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J Cataract Refract Surg. 2000 Nov;26(11):1631-7.

Outcomes of cataract surgery in monocular patients.

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1
Department of Ophthalmology, University of California, Los Angeles School of Medicine, California, USA.

Abstract

PURPOSE:

To determine the best corrected visual acuity (BCVA) outcomes and surgical complications in a consecutive series of functionally monocular patients who had phacoemulsification and intraocular lens (IOL) implantation.

SETTING:

University-based referral practice, Los Angeles, California, USA.

METHODS:

The medical records of 93 monocular patients who had phacoemulsification and IOL implantation between December 1991 and February 1999 were reviewed. Patients were considered to be monocular if Snellen BCVA in their fellow eye (the eye not having surgery) was worse than 20/200. Recorded were demographic information, anesthesia method, additional surgery, IOL model, preoperative and postoperative BCVA, reason for poor vision in the unoperated eye, co-morbidities in the operated eye, intraoperative and postoperative complications, length of follow-up, and postoperative procedures.

RESULTS:

Mean patient age was 72 years and mean follow-up, 6 months. Thirteen patients (14%) were monocular from complications of surgery. Eighty patients (86%) were monocular because of medical eye conditions. Ocular co-morbidities were present in 75% of eyes having surgery. Preoperative median BCVA was 20/60. Median BCVA was 20/30 by the final scheduled follow-up examination and 20/25 by the final follow-up examination. Thirty-seven percent of eyes were correctable to 20/20 or better, and 67% were correctable to 20/40 or better. Two eyes lost BCVA by the final scheduled postoperative examination, and 3 eyes lost BCVA by the final follow-up examination. Final BCVA of worse than 20/40 was always related to preexisting macular or optic-nerve pathology. There were 16 intraoperative or early postoperative complications. The most common (3 eyes) was posterior capsule plaque that could not be removed by capsule polishing. Twenty eyes (22%) had subsequent surgical procedures, the most common being laser posterior capsulotomy. No patient who was monocular from surgical complications had similar problems with second-eye cataract surgery.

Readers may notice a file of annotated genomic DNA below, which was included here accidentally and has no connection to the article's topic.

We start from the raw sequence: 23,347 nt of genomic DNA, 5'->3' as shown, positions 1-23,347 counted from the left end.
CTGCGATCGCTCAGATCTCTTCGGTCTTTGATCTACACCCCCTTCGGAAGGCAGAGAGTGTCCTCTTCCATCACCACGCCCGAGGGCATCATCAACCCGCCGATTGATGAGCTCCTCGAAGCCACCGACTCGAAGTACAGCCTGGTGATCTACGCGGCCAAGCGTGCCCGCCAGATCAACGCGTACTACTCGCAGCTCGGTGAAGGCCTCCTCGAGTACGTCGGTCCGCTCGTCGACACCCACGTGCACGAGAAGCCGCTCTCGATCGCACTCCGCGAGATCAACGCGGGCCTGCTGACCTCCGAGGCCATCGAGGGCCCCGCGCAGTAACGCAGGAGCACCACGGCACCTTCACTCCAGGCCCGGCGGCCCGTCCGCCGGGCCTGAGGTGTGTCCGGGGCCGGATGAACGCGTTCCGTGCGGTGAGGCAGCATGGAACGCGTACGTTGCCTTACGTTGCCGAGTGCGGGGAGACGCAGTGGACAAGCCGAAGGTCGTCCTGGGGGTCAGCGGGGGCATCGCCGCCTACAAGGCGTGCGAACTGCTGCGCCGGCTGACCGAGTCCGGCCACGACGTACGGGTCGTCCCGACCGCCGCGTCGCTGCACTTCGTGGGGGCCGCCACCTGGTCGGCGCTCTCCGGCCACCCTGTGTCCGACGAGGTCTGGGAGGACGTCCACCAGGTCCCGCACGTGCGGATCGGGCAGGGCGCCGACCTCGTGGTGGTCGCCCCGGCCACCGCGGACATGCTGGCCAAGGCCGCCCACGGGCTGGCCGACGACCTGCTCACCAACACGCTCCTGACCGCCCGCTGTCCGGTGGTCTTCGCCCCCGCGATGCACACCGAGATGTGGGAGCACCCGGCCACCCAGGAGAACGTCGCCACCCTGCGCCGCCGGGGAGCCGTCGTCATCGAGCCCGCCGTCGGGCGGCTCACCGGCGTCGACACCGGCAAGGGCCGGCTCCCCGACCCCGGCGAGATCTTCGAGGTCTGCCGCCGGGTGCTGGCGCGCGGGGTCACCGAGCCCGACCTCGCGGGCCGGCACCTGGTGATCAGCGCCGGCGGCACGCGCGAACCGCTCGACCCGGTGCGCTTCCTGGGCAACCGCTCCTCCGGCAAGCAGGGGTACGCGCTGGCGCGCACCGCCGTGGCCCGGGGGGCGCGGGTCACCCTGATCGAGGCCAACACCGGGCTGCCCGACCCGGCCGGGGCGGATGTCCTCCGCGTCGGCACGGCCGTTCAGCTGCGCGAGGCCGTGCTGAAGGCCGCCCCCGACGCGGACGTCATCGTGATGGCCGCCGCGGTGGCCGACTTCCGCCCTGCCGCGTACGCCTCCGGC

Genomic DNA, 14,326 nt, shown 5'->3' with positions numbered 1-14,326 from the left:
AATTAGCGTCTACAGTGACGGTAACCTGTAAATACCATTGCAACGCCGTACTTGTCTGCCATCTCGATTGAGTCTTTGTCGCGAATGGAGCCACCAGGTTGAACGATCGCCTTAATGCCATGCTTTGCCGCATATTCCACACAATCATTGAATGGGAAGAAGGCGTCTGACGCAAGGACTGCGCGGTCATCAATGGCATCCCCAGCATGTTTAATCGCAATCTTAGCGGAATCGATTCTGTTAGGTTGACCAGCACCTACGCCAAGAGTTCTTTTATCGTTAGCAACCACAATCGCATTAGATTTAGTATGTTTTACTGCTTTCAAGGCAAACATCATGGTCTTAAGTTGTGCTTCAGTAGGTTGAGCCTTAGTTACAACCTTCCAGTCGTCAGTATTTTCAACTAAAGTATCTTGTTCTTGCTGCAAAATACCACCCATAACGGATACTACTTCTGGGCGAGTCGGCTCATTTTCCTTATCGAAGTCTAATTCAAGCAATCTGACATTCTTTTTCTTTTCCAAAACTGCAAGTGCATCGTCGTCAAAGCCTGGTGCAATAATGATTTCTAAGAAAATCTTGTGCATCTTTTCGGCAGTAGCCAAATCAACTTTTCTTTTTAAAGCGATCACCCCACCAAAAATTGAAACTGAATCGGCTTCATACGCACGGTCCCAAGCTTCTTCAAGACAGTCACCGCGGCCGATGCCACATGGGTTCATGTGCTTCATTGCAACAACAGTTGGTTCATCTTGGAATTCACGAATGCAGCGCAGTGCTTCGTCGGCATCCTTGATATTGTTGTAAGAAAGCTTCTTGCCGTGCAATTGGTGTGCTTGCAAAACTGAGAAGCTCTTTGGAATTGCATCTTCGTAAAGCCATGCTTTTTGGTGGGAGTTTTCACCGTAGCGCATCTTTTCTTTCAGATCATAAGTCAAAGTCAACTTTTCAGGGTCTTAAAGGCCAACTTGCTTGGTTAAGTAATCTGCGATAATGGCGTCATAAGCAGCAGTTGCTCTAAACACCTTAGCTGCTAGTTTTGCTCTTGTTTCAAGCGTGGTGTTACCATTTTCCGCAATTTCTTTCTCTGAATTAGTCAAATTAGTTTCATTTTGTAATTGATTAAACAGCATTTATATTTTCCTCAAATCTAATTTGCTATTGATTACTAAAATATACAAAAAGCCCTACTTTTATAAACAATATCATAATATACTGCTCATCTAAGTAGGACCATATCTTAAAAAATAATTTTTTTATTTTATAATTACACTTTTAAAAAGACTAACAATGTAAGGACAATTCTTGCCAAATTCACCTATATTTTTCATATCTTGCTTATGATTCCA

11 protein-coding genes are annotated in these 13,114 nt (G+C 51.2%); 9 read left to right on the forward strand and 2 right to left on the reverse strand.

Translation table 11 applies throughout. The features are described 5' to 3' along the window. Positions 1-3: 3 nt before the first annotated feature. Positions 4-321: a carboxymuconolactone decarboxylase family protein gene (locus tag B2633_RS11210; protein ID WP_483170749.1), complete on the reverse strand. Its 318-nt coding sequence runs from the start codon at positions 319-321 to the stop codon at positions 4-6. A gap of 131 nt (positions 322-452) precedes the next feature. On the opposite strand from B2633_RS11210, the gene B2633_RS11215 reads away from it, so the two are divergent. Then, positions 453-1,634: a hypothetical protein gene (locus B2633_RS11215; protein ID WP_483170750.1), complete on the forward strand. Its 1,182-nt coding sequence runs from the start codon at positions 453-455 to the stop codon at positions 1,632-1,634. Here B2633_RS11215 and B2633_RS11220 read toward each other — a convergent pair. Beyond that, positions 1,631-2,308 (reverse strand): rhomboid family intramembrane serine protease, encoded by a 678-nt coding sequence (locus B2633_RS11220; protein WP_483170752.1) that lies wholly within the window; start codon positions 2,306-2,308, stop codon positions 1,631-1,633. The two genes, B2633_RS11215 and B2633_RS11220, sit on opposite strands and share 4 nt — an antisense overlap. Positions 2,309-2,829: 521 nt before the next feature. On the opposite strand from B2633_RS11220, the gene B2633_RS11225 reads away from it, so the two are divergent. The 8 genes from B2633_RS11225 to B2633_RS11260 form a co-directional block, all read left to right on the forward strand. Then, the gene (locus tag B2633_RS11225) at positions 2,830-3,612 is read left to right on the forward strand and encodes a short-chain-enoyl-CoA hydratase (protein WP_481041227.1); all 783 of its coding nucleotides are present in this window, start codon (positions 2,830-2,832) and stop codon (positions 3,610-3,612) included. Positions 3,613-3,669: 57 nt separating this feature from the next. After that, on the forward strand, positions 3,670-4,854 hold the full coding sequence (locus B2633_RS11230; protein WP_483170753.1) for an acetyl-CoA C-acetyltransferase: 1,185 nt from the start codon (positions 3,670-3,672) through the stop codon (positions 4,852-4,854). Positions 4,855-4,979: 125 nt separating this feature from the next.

CONCLUSIONS:

Best corrected visual acuity, the standard measure of efficacy in cataract surgery, improved a median of 3 to 4 Snellen lines. The safety of the procedure, as evidenced by the small number of patients who lost BCVA or experienced surgical complications, was satisfactory. Functionally monocular patients are likely to have ocular co-morbidities, some of which may limit the final visual outcome of surgery.

PMID:
11084271
[Indexed for MEDLINE]
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